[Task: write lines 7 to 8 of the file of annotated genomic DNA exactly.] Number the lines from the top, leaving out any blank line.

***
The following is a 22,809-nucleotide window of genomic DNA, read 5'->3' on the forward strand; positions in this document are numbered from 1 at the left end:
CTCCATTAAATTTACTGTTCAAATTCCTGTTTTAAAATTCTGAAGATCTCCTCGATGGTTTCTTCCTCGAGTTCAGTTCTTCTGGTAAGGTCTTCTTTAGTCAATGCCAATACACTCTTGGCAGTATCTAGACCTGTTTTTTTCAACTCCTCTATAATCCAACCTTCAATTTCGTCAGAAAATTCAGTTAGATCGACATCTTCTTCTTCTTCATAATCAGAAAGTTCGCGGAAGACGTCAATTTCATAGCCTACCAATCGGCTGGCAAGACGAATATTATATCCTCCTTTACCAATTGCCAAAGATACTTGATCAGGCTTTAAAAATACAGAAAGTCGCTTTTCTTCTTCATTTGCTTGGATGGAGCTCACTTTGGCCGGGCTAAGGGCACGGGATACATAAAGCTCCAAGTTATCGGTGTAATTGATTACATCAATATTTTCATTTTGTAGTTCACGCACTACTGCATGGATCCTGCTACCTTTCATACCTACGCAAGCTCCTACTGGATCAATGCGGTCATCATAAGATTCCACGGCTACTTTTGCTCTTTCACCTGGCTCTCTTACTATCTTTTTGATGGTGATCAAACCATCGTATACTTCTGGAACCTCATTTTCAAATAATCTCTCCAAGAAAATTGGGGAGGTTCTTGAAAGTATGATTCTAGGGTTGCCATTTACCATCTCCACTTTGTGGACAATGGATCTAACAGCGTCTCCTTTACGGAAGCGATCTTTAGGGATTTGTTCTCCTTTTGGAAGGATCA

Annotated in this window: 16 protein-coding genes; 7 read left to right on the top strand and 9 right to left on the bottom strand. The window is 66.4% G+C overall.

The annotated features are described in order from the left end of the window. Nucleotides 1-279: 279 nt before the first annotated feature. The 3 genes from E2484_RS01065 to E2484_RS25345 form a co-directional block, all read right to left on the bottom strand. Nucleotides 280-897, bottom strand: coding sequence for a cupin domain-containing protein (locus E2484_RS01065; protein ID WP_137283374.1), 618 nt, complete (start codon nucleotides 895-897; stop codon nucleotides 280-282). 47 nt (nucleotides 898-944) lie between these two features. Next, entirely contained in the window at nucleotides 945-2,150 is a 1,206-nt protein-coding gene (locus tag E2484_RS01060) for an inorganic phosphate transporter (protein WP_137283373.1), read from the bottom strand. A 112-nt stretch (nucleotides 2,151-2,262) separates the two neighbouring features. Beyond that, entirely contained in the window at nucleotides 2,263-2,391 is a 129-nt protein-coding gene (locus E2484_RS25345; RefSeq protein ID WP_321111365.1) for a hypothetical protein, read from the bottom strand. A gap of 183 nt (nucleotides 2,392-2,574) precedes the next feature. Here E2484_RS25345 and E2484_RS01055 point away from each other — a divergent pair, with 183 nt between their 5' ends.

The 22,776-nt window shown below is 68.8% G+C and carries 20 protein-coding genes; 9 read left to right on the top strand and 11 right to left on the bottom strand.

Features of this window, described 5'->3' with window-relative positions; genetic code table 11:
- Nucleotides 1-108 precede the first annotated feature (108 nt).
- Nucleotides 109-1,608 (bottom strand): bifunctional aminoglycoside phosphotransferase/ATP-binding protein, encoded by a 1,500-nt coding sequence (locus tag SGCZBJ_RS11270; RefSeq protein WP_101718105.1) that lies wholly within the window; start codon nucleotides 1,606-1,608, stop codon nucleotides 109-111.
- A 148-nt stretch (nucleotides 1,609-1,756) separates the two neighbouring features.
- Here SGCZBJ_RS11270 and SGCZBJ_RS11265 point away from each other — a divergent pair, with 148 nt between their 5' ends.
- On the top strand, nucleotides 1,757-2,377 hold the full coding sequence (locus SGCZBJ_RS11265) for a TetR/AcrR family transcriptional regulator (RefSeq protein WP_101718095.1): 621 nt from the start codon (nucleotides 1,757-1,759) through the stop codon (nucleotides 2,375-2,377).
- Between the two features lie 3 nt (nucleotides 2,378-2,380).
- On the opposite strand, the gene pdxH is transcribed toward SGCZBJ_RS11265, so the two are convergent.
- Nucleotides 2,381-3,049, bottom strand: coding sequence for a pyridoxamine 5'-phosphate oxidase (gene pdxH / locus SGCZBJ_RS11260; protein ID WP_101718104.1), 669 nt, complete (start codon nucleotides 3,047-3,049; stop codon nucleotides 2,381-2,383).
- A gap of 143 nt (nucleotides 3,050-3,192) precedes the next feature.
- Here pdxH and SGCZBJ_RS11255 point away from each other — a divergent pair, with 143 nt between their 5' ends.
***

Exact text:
- Nucleotides 1-108 precede the first annotated feature (108 nt).
- Nucleotides 109-1,608 (bottom strand): bifunctional aminoglycoside phosphotransferase/ATP-binding protein, encoded by a 1,500-nt coding sequence (locus tag SGCZBJ_RS11270; RefSeq protein WP_101718105.1) that lies wholly within the window; start codon nucleotides 1,606-1,608, stop codon nucleotides 109-111.